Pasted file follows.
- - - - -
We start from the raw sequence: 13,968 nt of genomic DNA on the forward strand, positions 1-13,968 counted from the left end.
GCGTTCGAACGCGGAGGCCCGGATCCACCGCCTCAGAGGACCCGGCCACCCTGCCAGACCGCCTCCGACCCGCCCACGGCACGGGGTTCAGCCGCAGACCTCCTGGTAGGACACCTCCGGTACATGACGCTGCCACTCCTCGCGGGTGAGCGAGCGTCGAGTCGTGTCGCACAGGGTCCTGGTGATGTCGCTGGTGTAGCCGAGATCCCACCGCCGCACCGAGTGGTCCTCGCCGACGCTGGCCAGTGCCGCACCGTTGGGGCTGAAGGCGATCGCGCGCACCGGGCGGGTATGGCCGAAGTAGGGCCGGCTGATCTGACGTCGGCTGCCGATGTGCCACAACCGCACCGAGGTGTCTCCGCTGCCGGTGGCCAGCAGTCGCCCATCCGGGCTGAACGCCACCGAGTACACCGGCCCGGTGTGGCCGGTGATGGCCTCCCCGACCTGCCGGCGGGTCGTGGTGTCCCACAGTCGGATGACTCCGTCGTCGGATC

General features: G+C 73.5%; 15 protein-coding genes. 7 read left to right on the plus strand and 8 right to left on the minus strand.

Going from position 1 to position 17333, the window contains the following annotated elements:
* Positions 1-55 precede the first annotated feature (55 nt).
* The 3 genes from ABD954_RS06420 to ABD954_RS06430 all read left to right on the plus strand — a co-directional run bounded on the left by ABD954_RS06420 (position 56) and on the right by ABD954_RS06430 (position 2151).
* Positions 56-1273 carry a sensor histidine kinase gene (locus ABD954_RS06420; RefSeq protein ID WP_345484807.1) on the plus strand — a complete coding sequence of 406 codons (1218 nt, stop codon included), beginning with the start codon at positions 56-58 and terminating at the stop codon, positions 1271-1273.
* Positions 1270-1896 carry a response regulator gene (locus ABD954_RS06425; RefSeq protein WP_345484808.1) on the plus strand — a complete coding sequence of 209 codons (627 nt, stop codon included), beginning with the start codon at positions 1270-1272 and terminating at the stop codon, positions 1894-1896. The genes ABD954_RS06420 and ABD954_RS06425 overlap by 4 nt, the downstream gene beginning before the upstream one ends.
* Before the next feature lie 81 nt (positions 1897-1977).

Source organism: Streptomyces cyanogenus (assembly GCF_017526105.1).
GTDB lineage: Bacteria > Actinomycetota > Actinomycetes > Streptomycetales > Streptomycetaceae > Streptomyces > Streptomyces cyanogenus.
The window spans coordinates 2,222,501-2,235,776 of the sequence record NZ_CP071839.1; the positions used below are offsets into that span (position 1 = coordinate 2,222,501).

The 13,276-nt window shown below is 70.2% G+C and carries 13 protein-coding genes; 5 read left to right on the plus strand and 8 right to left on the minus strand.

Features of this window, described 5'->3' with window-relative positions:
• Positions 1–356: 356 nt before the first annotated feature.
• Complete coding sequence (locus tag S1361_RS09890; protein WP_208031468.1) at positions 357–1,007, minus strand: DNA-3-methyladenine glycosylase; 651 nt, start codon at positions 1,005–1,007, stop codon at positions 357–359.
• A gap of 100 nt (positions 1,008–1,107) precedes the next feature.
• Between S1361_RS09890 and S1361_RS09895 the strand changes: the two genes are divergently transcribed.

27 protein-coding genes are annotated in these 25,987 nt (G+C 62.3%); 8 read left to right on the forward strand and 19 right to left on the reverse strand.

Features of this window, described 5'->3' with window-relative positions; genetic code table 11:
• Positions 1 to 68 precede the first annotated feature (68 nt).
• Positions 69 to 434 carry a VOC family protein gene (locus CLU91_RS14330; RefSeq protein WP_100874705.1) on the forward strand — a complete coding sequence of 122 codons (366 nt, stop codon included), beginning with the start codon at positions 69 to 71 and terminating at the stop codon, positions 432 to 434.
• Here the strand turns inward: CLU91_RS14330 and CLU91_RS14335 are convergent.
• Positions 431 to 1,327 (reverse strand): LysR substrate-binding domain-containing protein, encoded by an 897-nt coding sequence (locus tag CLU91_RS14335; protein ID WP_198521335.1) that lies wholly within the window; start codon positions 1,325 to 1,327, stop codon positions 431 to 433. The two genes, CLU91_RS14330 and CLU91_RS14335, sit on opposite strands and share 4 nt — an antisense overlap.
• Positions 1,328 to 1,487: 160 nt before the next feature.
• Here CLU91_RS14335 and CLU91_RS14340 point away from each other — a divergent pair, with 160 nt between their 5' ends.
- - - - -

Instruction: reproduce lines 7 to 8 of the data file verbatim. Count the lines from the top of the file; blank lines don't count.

* Positions 56-1273 carry a sensor histidine kinase gene (locus ABD954_RS06420; RefSeq protein ID WP_345484807.1) on the plus strand — a complete coding sequence of 406 codons (1218 nt, stop codon included), beginning with the start codon at positions 56-58 and terminating at the stop codon, positions 1271-1273.
* Positions 1270-1896 carry a response regulator gene (locus ABD954_RS06425; RefSeq protein WP_345484808.1) on the plus strand — a complete coding sequence of 209 codons (627 nt, stop codon included), beginning with the start codon at positions 1270-1272 and terminating at the stop codon, positions 1894-1896. The genes ABD954_RS06420 and ABD954_RS06425 overlap by 4 nt, the downstream gene beginning before the upstream one ends.